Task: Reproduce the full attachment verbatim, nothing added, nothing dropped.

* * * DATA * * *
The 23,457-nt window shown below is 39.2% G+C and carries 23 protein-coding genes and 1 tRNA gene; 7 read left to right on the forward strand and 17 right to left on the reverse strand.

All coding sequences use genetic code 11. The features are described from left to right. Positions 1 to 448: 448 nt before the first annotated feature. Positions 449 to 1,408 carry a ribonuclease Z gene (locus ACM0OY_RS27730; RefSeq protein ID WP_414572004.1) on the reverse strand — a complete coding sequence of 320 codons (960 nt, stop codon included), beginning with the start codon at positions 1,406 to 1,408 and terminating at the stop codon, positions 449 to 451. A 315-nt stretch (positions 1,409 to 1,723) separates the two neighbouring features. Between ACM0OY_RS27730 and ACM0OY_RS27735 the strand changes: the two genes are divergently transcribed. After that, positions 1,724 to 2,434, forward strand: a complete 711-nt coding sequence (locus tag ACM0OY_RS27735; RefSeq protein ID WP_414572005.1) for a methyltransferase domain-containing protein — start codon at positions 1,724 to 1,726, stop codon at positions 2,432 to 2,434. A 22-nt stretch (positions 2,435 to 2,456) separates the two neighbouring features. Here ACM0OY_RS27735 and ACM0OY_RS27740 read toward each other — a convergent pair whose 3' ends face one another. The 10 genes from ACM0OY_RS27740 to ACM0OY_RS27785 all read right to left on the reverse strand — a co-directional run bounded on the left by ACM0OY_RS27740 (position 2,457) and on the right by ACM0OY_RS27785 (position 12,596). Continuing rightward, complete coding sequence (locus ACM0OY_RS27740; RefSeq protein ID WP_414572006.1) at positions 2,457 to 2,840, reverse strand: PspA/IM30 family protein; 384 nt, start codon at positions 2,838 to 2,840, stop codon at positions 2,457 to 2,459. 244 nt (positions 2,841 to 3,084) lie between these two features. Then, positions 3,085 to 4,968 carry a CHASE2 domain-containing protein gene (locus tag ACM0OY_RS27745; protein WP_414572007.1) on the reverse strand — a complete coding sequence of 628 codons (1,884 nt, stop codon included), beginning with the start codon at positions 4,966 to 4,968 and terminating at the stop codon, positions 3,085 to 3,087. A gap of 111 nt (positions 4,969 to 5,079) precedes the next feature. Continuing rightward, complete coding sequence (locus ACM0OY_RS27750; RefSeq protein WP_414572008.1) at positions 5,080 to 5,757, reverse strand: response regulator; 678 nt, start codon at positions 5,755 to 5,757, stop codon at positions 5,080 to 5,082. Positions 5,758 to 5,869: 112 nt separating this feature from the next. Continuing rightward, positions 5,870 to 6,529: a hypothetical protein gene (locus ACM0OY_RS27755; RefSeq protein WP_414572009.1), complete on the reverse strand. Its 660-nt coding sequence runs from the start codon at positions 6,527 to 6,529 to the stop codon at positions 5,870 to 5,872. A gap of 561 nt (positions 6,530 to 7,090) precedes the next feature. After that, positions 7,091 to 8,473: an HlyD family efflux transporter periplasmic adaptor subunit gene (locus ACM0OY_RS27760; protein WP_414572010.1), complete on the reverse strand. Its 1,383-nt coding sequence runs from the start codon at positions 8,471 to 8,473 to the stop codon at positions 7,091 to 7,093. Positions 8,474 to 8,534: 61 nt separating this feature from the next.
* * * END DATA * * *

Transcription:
The 23,457-nt window shown below is 39.2% G+C and carries 23 protein-coding genes and 1 tRNA gene; 7 read left to right on the forward strand and 17 right to left on the reverse strand.

All coding sequences use genetic code 11. The features are described from left to right. Positions 1 to 448: 448 nt before the first annotated feature. Positions 449 to 1,408 carry a ribonuclease Z gene (locus ACM0OY_RS27730; RefSeq protein ID WP_414572004.1) on the reverse strand — a complete coding sequence of 320 codons (960 nt, stop codon included), beginning with the start codon at positions 1,406 to 1,408 and terminating at the stop codon, positions 449 to 451. A 315-nt stretch (positions 1,409 to 1,723) separates the two neighbouring features. Between ACM0OY_RS27730 and ACM0OY_RS27735 the strand changes: the two genes are divergently transcribed. After that, positions 1,724 to 2,434, forward strand: a complete 711-nt coding sequence (locus tag ACM0OY_RS27735; RefSeq protein ID WP_414572005.1) for a methyltransferase domain-containing protein — start codon at positions 1,724 to 1,726, stop codon at positions 2,432 to 2,434. A 22-nt stretch (positions 2,435 to 2,456) separates the two neighbouring features. Here ACM0OY_RS27735 and ACM0OY_RS27740 read toward each other — a convergent pair whose 3' ends face one another. The 10 genes from ACM0OY_RS27740 to ACM0OY_RS27785 all read right to left on the reverse strand — a co-directional run bounded on the left by ACM0OY_RS27740 (position 2,457) and on the right by ACM0OY_RS27785 (position 12,596). Continuing rightward, complete coding sequence (locus ACM0OY_RS27740; RefSeq protein ID WP_414572006.1) at positions 2,457 to 2,840, reverse strand: PspA/IM30 family protein; 384 nt, start codon at positions 2,838 to 2,840, stop codon at positions 2,457 to 2,459. 244 nt (positions 2,841 to 3,084) lie between these two features. Then, positions 3,085 to 4,968 carry a CHASE2 domain-containing protein gene (locus tag ACM0OY_RS27745; protein WP_414572007.1) on the reverse strand — a complete coding sequence of 628 codons (1,884 nt, stop codon included), beginning with the start codon at positions 4,966 to 4,968 and terminating at the stop codon, positions 3,085 to 3,087. A gap of 111 nt (positions 4,969 to 5,079) precedes the next feature. Continuing rightward, complete coding sequence (locus ACM0OY_RS27750; RefSeq protein WP_414572008.1) at positions 5,080 to 5,757, reverse strand: response regulator; 678 nt, start codon at positions 5,755 to 5,757, stop codon at positions 5,080 to 5,082. Positions 5,758 to 5,869: 112 nt separating this feature from the next. Continuing rightward, positions 5,870 to 6,529: a hypothetical protein gene (locus ACM0OY_RS27755; RefSeq protein WP_414572009.1), complete on the reverse strand. Its 660-nt coding sequence runs from the start codon at positions 6,527 to 6,529 to the stop codon at positions 5,870 to 5,872. A gap of 561 nt (positions 6,530 to 7,090) precedes the next feature. After that, positions 7,091 to 8,473: an HlyD family efflux transporter periplasmic adaptor subunit gene (locus ACM0OY_RS27760; protein WP_414572010.1), complete on the reverse strand. Its 1,383-nt coding sequence runs from the start codon at positions 8,471 to 8,473 to the stop codon at positions 7,091 to 7,093. Positions 8,474 to 8,534: 61 nt separating this feature from the next.